Creating A Simple Outline
To create a simple layer outline, assume the outline layer has an aspect of 3:2 and a scale of Fill Frame. Add a white gradient layer of 1200×800. The mask is the layer 1 gradient. The masked image layer is layer 2. Both layers’ zoom is 65. Duplicate the gradient layer and move it below the image layer. Create the outline by changing its zoom-x to 60.5. Now, calculate the zoom-y amount. Start with the difference in zoom-x: (65.5-65.0)/65.00 =0.5/65=0.00769. Next, calculate the required zoom-y change by multiplying this difference by the mask layer aspect: 0.00769(3/2)=0.0115. Now, multiply that value with the starting zoom-y: 65*0.0115=0.75. The final zoom-y is 65 + 0.75= 65.75. So, zoom-x = 65.5 and a zoom-y = 65.75. The border/outline around the image should look equal on all sides.
Create A More Complicated Outline (A Transparent Region Between the Image and Outline)
Duplicate the Simple Outline as given above. Then, duplicate layer 3, the outline layer. Set layer 3 zoom-x to 66.0 and zoom-y to 66.5. Set layer 4 zoom-x to 67.0 and zoom-y to 68.0. Set layer 3 as an inverted grayscale mask. Set layer 3 blur to 20. You should now have an outline with sharp outside edges and soft inside edges. The outline should have a transparent region between the image and the inside edge of the image.
Variations on this more complicated layer outline are very numerous and relatively simple to modify once the initial outline setup is created. I’ve used this type of outline for in my own shows for a number of years. Generally though, I use the simple outline.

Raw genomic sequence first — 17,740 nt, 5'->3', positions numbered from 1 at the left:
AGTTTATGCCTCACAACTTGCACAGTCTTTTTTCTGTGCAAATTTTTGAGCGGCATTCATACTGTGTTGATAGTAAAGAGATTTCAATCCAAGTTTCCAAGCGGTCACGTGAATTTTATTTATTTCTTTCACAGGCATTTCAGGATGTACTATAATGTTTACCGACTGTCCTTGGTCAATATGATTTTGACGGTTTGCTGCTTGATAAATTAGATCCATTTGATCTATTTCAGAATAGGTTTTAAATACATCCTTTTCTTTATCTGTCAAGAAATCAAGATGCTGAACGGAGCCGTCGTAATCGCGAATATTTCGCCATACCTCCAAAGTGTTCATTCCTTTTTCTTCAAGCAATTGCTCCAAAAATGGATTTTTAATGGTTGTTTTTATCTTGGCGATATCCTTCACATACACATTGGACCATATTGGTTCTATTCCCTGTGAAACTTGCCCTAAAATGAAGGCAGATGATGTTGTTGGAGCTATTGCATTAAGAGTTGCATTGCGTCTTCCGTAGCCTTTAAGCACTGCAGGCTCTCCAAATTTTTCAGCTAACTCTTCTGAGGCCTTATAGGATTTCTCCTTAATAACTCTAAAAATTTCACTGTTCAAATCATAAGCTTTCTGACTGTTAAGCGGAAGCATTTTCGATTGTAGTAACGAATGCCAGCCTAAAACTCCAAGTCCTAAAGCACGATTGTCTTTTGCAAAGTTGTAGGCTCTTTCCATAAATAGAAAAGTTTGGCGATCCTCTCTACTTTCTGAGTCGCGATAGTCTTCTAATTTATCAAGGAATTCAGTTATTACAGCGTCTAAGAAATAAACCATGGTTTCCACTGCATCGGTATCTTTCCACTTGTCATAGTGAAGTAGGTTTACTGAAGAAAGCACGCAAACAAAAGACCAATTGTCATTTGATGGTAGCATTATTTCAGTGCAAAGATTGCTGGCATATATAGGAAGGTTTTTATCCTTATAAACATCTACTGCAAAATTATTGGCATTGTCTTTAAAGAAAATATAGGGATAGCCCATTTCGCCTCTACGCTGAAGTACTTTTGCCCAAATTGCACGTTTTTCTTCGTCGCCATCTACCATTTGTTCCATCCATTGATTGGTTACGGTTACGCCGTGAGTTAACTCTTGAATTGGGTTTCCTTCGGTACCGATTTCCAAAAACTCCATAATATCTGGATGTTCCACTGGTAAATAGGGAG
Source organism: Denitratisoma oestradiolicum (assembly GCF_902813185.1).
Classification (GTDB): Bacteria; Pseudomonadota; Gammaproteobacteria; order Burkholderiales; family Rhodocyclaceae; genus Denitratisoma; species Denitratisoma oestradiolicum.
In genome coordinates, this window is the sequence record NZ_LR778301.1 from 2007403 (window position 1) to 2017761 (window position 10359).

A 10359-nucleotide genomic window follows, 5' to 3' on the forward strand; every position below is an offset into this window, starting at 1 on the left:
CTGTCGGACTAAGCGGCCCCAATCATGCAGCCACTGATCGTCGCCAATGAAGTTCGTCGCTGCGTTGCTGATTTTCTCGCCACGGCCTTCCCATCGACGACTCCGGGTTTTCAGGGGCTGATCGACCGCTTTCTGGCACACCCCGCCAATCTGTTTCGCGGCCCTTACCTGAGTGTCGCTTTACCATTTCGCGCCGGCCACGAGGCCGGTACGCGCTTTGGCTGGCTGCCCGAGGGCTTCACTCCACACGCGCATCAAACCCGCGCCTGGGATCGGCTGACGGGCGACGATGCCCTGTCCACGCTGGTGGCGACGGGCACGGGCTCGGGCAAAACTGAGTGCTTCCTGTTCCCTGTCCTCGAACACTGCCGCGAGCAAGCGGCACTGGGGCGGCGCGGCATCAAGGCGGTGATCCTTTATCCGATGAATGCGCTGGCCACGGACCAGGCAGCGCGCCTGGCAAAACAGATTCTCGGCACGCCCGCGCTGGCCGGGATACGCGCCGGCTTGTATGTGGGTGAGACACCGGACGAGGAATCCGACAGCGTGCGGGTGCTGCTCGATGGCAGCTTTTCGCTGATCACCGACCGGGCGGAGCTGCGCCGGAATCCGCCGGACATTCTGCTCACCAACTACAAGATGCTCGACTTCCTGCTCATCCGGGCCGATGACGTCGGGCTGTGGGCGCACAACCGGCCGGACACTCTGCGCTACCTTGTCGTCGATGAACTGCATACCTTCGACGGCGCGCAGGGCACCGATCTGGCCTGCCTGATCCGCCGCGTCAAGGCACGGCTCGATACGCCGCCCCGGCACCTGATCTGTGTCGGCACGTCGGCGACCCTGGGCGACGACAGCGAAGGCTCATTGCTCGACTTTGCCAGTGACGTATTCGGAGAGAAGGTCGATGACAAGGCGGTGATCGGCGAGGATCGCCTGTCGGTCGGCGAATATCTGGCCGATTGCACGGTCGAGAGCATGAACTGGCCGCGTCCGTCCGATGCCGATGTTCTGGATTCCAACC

Keep these tips in mind when manually creating your outline:
• Calculate the proper zoom value increases from the starting zoom value for each axes.
> An outline with all sides the same size generally looks more pleasing to the viewer.
• Ensure all layers have the same scale type (e.g., Fill Frame).
• Ensure the mask and outline layers have the same aspect.
> For example, if the mask has an aspect of 3:2 then the outline layer should too.
> It isn’t strictly required but is highly recommended
Method for Calculating the Proper Size Increase for Manually Created Border/Outline Layers.
Subtract Starting Zoom from Ending Zoom (This calculates the amount of change)
Divide the result by the Starting Zoom (Gives the decimal value of the Size Change)
Multiply the result by the image aspect to get the size change for the other orientation
If step 1 was for the horizontal axis (zoom-x)
• Multiply step 2 value by the layer’s horizontal axis value, then
• Divide the result by the layer’s y-axis value
• Add the result to the Starting Zoom value
If step 1 was for the vertical axis (zoom-y)
• Multiply step 2 value by the layer’s y-axis value and then
• Divide the result by the layer’s x-axis value
• Add the result to the Starting Zoom value
Change the outline layer’s zoom values to the values calculated in step 3
Note: if the layer aspect is 3:2, then the x-axis value is 3 and the y-axis value is 2. If the layer has an aspect of 4672:3104, then the x-axis is 4672 and the y-axis is 3104.
Using Graphical Layers for Outlining
Often, the quickest way to create a border/outline of a non-masked layer is to simply duplicate it. Then, move it from its default location from above the original layer to below the original layer. Resize the lower layer relative using the technique describe above. The next thing you want to do is to change the image layer to a color other than the default colors. In Slide Options, go to the Adjustments tab. This is where adjust the layer’s color(s).